By: Graham Webster
It all started over ketchup. Some editors at The Patriot-News in Harrisburg, Pa., were joking around last September about a New Yorker article that mentioned how misguided restaurants used to be when they only offered one condiment option. Then someone realized: The newspaper only gave readers one option.
“Whether you’re a loyal reader with plenty of time or an occasional reader who’s time starved, you’ve got to take the same package,” John Kirkpatrick, the Patriot-News’ president, publisher, and editor, said of the broadsheet-only model. Eight months later, the paper launched The Patriot, the first regular compact edition of an ongoing U.S. broadsheet, not counting the two “Red” youth dailies in Chicago. This one’s aimed at busy readers of any age who weren’t reading the broadsheet during the week.
So far, with no advertising, the new paper is selling about 1,900 copies a day. (The broadsheet’s weekday circulation was 102,710 in the last reporting period.) “We started it here without any promotion at all … and in a week or so we start full promotion so we expect that number to go up,” Kirkpatrick said. He said advertisers have gotten on board without much convincing, excited at the prospect of reaching added or new circulation.
Unlike some European papers that have inaugurated tabloid editions, the Patriot-News didn’t have a large mass-transit readership. But that didn’t mean a tab wouldn’t fit.
“We knew there were a lot of people who read us religiously on Sunday but don’t read us during the week,” Kirkpatrick told E&P Thursday, one week after the unannounced launch of the new tab. “The other thing that happened was, although we’ve done very well in our ABC reports, we don’t think we’re immune from the same forces striking everyone else.”
The paper, which currently has less than 1% non-NIE third-party sales, didn’t want to resort to third-party deals. Instead, it focused on growing full-paid circulation, even though their town is not a growth market.
By the end of 2004, the Patriot-News had decided to start a new edition, but not before lots of planning and logistical work.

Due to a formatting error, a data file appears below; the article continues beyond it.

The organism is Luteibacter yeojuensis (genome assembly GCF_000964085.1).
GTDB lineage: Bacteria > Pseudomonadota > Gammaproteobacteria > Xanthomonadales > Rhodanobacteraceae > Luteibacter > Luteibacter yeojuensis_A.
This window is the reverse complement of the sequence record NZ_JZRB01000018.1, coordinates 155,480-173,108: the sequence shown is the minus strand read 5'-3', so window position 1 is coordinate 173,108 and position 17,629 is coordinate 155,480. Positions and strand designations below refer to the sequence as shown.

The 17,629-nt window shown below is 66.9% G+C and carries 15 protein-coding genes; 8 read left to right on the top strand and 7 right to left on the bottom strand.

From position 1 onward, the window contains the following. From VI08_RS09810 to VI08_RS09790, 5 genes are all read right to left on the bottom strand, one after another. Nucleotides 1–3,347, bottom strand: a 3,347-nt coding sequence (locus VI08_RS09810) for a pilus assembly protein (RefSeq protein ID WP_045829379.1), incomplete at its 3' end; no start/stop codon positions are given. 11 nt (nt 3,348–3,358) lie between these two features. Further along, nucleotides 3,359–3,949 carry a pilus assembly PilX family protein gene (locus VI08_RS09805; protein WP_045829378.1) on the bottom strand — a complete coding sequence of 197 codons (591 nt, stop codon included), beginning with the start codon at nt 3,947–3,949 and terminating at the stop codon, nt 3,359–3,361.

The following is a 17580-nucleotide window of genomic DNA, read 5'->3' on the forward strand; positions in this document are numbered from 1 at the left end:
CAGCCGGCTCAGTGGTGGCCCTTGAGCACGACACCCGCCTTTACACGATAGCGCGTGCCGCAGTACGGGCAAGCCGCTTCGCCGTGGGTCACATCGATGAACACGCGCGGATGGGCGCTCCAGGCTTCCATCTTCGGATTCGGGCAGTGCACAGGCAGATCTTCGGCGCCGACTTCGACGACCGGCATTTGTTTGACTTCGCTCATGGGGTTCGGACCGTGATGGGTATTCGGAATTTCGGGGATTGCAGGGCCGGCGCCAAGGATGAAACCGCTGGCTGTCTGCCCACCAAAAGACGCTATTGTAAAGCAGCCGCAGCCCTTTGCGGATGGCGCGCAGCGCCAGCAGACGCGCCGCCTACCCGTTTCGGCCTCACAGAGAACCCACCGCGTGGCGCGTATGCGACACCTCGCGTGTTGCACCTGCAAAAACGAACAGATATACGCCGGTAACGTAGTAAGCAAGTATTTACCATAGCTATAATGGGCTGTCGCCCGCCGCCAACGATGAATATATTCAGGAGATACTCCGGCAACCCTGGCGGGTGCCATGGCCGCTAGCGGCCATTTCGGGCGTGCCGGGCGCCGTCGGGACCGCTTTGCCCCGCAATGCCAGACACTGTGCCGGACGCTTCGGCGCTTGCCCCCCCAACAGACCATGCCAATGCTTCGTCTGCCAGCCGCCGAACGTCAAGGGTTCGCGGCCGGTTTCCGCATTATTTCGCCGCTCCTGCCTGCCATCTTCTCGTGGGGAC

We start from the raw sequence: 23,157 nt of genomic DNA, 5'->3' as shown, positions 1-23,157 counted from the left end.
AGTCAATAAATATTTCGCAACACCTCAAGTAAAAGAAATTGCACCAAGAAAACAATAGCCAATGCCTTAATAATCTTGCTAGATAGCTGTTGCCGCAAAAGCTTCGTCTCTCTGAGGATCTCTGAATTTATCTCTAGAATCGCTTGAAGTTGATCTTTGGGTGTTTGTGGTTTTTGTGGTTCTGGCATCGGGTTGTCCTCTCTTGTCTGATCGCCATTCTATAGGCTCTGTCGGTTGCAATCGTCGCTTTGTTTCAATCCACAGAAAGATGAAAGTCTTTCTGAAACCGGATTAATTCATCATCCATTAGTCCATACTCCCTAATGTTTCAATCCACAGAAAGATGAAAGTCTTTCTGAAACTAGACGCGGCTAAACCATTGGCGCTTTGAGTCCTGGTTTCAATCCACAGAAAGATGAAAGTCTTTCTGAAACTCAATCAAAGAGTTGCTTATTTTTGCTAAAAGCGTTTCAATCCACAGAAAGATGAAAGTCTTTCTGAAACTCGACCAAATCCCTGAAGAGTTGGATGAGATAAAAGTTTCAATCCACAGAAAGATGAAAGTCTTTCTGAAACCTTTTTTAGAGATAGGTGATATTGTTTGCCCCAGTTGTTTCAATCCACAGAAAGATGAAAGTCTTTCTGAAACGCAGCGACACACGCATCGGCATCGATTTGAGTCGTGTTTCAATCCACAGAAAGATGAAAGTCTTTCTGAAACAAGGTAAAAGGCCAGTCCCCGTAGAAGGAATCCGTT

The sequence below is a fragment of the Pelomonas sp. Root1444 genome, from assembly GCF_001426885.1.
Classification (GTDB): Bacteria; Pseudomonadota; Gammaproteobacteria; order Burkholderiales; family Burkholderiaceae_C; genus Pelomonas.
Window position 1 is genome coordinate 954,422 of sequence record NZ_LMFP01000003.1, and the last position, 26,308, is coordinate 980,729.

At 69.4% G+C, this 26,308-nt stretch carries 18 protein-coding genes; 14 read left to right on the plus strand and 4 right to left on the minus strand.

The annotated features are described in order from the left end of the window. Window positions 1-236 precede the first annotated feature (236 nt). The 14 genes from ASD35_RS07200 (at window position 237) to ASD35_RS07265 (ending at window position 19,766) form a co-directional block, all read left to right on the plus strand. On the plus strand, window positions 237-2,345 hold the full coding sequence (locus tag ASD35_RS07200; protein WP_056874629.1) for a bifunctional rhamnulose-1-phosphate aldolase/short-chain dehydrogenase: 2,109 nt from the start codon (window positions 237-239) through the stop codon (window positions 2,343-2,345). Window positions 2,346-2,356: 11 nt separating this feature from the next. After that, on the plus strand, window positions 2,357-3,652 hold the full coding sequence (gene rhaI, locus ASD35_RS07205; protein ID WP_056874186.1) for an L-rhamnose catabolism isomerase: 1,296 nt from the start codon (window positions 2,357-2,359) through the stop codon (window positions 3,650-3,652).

Over about a dozen hours of focus groups, the paper refined prototypes, scrapping some ideas and emphasizing others.
Original prototypes, for instance, had a stylized “PN” for a flag. Readers in focus groups responded negatively, advising that the paper’s brand was strong, so the title became “The Patriot.”
Feature-heavy front pages and a roundup of bite-sized news and gossip on pages two and three also got the axe. “The younger they were the more hypersensitive they were to anything that made them look not smart,” Kirkpatrick said. Readers wanted hard news, but “no micronews,” he said, emphasizing the biggest, most substantive news of the day.
Also banished were stock listings and some comics, and the “Living” section only appears on Thursdays in the compact.
The Patriot’s news mix cuts some stories to fit without jumps (which brought negative responses in focus groups), and ends up with roughly half of the broadsheet’s news coverage. Sports, which is already a special tab in the main paper, is just re-placed for the Patriot edition. The classifieds, which remain a broadsheet, are tucked inside.
Readers also liked color, Kirkpatrick said, so the compact has color throughout, with pages even color-coded by content.
With the paper’s format in place, producing it was another challenge. The paper used to print four broadsheet editions every day. Now, three of those editions are collapsed into one, and the pressroom handles a statewide broadsheet edition — then the Patriot, then the final edition for Monday through Friday papers.
The focus groups said they liked the Sunday edition, so weekends have remained unchanged.
The staff has grown slightly to accommodate the new edition, adding two copy editors to retool the broadsheet’s coverage while shifting some other existing resources.
With Patriot-News staffers casually leaving copies of the Patriot around town when they go out to lunch, and about 400 retail locations for the tab, the paper has received about 60 e-mails in response, and the staff is listening. Some readers have asked for lottery results in the new edition, and that information will be added soon.